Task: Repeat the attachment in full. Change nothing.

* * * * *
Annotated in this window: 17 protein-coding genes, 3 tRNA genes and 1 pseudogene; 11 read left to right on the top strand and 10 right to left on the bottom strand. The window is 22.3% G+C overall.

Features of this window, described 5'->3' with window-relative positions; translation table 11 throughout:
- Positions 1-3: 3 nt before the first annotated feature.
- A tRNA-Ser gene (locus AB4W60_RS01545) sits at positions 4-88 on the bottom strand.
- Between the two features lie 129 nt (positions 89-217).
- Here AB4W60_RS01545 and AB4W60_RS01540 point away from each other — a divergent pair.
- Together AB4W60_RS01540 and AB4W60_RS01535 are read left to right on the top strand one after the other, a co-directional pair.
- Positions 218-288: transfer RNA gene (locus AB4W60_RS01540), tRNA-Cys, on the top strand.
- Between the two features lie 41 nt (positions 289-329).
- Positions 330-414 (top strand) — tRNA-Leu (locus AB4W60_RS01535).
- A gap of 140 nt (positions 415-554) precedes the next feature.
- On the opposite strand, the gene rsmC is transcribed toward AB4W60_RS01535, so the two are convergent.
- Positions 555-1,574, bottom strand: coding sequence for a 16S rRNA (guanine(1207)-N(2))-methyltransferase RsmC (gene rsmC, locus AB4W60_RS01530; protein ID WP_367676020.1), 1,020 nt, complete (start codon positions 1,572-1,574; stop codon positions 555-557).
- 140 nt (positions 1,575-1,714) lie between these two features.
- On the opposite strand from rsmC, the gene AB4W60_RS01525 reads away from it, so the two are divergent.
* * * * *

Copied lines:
Annotated in this window: 17 protein-coding genes, 3 tRNA genes and 1 pseudogene; 11 read left to right on the top strand and 10 right to left on the bottom strand. The window is 22.3% G+C overall.

Features of this window, described 5'->3' with window-relative positions; translation table 11 throughout:
- Positions 1-3: 3 nt before the first annotated feature.
- A tRNA-Ser gene (locus AB4W60_RS01545) sits at positions 4-88 on the bottom strand.
- Between the two features lie 129 nt (positions 89-217).
- Here AB4W60_RS01545 and AB4W60_RS01540 point away from each other — a divergent pair.
- Together AB4W60_RS01540 and AB4W60_RS01535 are read left to right on the top strand one after the other, a co-directional pair.
- Positions 218-288: transfer RNA gene (locus AB4W60_RS01540), tRNA-Cys, on the top strand.
- Between the two features lie 41 nt (positions 289-329).
- Positions 330-414 (top strand) — tRNA-Leu (locus AB4W60_RS01535).
- A gap of 140 nt (positions 415-554) precedes the next feature.
- On the opposite strand, the gene rsmC is transcribed toward AB4W60_RS01535, so the two are convergent.
- Positions 555-1,574, bottom strand: coding sequence for a 16S rRNA (guanine(1207)-N(2))-methyltransferase RsmC (gene rsmC, locus AB4W60_RS01530; protein ID WP_367676020.1), 1,020 nt, complete (start codon positions 1,572-1,574; stop codon positions 555-557).
- 140 nt (positions 1,575-1,714) lie between these two features.
- On the opposite strand from rsmC, the gene AB4W60_RS01525 reads away from it, so the two are divergent.